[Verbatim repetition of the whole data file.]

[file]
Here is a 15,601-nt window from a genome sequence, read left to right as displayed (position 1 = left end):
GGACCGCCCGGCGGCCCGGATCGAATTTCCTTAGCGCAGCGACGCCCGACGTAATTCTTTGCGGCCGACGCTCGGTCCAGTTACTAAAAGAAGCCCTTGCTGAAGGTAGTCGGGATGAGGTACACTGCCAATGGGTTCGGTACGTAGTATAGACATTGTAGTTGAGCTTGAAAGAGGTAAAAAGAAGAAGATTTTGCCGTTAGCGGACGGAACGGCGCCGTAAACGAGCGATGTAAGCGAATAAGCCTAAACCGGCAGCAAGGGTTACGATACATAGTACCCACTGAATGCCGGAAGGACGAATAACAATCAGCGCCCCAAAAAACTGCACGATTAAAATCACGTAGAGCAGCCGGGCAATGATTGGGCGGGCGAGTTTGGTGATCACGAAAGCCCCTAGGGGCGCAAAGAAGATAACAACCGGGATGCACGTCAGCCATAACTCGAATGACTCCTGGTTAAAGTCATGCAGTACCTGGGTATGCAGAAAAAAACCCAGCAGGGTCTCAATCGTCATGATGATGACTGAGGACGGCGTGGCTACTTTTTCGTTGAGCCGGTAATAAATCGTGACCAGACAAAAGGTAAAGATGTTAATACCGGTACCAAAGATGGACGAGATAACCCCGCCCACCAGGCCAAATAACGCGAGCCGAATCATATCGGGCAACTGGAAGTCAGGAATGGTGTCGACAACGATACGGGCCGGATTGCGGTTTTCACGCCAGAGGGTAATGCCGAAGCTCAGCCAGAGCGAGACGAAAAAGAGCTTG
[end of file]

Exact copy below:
Here is a 15,601-nt window from a genome sequence, read left to right as displayed (position 1 = left end):
GGACCGCCCGGCGGCCCGGATCGAATTTCCTTAGCGCAGCGACGCCCGACGTAATTCTTTGCGGCCGACGCTCGGTCCAGTTACTAAAAGAAGCCCTTGCTGAAGGTAGTCGGGATGAGGTACACTGCCAATGGGTTCGGTACGTAGTATAGACATTGTAGTTGAGCTTGAAAGAGGTAAAAAGAAGAAGATTTTGCCGTTAGCGGACGGAACGGCGCCGTAAACGAGCGATGTAAGCGAATAAGCCTAAACCGGCAGCAAGGGTTACGATACATAGTACCCACTGAATGCCGGAAGGACGAATAACAATCAGCGCCCCAAAAAACTGCACGATTAAAATCACGTAGAGCAGCCGGGCAATGATTGGGCGGGCGAGTTTGGTGATCACGAAAGCCCCTAGGGGCGCAAAGAAGATAACAACCGGGATGCACGTCAGCCATAACTCGAATGACTCCTGGTTAAAGTCATGCAGTACCTGGGTATGCAGAAAAAAACCCAGCAGGGTCTCAATCGTCATGATGATGACTGAGGACGGCGTGGCTACTTTTTCGTTGAGCCGGTAATAAATCGTGACCAGACAAAAGGTAAAGATGTTAATACCGGTACCAAAGATGGACGAGATAACCCCGCCCACCAGGCCAAATAACGCGAGCCGAATCATATCGGGCAACTGGAAGTCAGGAATGGTGTCGACAACGATACGGGCCGGATTGCGGTTTTCACGCCAGAGGGTAATGCCGAAGCTCAGCCAGAGCGAGACGAAAAAGAGCTTG